July 14, 2010 Posted by | Art, photography, review, Reviews | , , , , , , , , , , , , , , , , , , , , , , , , , , , , | Leave a comment

In Memoriam: Hilly Kristal, 1931-2007

Right place, right time. A hippie who worked as a mover and then as booking agent for the Village Vanguard jazz club, Kristal opened his bar in what was then no man’s land, the lower Bowery, in 1970. He changed the name to CBGB/OMFUG in 1973. CBGB stood for Country and Bluegrass Bar: OMFUG stood for Other Music for Uplifting Gourmandizers (the word gourmandizer was apparently a stoner invention of his: it’s supposed to mean connoisseur). The Ramones stumbled upon the place a year later because their drummer Tommy was (and still is) a bluegrass fan. And the rest is history.

In typical New York club owner fashion, Kristal did nothing to promote the scene that sprang up there: it was a spontaneous, underground, word-of-mouth thing and he left it at that. Never particularly ambitious, Kristal let the bands who played there spread the word. Lest any of you oldtimers out there try to romanticize things, the CBGB scene, even in its prime, wasn’t much better than the music scene in New York in the present day, such that it is. Bands didn’t play CBGB because they wanted to: they played there because they couldn’t get a gig at Hurrah’s, or Gildersleeves, or Max’s. Most of the CBs acts were pariahs in the more mainstream clubs because in the late 70s and early 80s, most New York bands sounded pretty much like New Jersey or Long Island bands: everybody wanted to be Aerosmith. As Bob Gruen recounted in the documentary NYC 77, the CBGB clientele was basically just musicians coming out to see their musician friends. Your typical NY music fan didn’t go there because most of the bands who played there weren’t that popular and the club was in a scuzzy neighborhood.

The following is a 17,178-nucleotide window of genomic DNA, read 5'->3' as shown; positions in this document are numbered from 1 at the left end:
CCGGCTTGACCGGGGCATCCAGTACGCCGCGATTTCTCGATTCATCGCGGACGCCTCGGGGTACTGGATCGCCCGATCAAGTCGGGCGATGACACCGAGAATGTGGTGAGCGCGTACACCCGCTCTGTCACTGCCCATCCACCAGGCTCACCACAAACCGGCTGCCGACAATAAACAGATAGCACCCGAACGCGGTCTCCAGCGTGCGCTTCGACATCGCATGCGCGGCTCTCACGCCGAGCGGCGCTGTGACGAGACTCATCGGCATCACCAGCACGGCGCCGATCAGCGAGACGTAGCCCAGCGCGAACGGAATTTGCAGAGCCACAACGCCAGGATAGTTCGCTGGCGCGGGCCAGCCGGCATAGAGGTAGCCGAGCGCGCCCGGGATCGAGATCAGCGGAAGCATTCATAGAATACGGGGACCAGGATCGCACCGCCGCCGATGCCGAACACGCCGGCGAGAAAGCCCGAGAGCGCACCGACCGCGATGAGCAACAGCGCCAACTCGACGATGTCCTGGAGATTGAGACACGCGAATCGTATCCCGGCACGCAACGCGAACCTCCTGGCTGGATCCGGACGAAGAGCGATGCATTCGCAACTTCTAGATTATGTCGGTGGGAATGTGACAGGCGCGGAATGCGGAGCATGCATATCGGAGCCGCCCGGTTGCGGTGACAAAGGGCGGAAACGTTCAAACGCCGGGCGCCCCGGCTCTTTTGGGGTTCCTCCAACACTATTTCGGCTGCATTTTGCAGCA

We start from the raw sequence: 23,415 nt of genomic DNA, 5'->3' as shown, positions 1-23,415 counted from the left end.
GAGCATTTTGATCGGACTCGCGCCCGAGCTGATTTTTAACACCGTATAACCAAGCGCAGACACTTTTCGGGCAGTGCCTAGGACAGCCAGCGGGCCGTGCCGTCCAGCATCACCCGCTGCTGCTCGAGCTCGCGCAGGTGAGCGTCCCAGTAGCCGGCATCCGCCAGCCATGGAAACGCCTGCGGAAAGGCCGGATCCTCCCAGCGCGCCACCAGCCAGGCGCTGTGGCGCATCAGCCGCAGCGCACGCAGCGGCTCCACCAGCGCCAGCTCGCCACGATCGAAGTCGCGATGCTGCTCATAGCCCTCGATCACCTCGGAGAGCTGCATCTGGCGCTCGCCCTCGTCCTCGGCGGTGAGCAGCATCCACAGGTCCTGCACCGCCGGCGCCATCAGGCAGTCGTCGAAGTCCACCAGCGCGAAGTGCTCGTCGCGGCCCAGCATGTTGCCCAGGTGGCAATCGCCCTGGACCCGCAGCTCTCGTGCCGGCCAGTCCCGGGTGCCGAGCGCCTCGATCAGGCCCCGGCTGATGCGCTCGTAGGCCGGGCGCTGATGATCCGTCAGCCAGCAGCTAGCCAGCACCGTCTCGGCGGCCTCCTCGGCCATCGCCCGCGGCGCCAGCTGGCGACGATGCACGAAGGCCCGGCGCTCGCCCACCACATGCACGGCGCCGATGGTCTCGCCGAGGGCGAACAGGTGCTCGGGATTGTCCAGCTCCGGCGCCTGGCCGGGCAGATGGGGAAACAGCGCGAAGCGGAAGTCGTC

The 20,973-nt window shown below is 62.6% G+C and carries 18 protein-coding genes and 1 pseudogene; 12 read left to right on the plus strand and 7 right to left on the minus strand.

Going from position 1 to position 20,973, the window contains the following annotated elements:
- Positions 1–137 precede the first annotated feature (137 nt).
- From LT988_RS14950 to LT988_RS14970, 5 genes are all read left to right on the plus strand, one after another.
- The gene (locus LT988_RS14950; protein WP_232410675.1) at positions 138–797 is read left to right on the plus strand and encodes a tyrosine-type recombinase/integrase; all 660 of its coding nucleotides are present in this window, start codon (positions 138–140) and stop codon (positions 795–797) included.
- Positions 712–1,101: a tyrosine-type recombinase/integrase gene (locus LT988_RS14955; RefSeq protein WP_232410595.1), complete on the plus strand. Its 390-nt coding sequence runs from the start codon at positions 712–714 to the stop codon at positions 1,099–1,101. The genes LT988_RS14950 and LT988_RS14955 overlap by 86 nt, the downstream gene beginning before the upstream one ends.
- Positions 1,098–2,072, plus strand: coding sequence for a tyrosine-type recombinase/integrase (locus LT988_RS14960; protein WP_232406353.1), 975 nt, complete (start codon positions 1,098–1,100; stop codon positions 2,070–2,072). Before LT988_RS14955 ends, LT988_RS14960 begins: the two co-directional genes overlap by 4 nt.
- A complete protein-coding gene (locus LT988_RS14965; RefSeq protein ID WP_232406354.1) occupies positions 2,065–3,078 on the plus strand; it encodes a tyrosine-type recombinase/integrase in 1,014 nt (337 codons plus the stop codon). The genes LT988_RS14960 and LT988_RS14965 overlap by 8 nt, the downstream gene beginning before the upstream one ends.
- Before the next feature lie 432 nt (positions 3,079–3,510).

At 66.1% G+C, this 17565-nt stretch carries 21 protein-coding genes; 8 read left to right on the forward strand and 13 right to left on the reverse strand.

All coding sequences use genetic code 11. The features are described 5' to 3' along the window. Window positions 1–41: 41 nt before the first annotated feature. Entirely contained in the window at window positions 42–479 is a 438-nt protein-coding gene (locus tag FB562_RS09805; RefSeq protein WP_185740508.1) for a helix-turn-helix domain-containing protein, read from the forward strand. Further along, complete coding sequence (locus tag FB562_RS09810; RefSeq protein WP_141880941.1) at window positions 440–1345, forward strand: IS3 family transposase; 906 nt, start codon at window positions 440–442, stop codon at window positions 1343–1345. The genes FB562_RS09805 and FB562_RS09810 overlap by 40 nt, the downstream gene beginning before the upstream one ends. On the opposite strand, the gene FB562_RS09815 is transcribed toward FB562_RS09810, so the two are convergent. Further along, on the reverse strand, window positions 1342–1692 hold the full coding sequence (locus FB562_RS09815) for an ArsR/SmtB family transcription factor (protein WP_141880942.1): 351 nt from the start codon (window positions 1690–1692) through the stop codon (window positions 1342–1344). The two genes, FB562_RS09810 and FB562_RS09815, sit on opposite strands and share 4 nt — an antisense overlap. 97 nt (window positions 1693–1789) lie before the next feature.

As punk gained popularity, so did CBs and Kristal. A brief stab at starting a record label was a failure; however, the development of hardcore proved a boon to the club and its owner, whose Sunday afternoon hardcore matinees brought in thousands of underage kids from the suburbs to beat each other bloody, drink and puke. This was in the days before Rudy Mussolini.

In the late 80s, booking was taken over by the members of Prong, an atrocious heavy metal trio, and the acts playing the place predictably followed in that direction. As usual, Kristal remained a hands-off owner. His greatest achievement was to open CB’s 313 Gallery in 1992, which quickly became the place for acoustic music in New York: the sound and most of the acts who played there were consistently good, and for awhile the place even served pizza (the pizza ovens were still there when it closed last year). Meanwhile, the main venue went into decline, to the point where in the last couple of years before it closed, they were booking cover bands from New Jersey for Saturday night shows. The Gallery somehow managed to remain a first-class venue until perhaps the final two years.

Kristal was a shy, retiring person who let others take advantage of him: relatives meddled in his affairs, employees stole from him and it was only the licensing of the CBGB clothing line that made him a millionaire. In the battle that saw the venue finally lose its lease, he testified that for a time, it had been difficult to make the rent and there’s no reason to believe he wasn’t telling the truth. His greatest achievement? That he was there, openminded enough to let good things happen (he was a hippie, after all) and didn’t get in the way.

August 29, 2007 Posted by | Music, music, concert, New York City, obituary, rock music | , , , , , , , , , , , , , , , , , , , , , , , , , | 2 Comments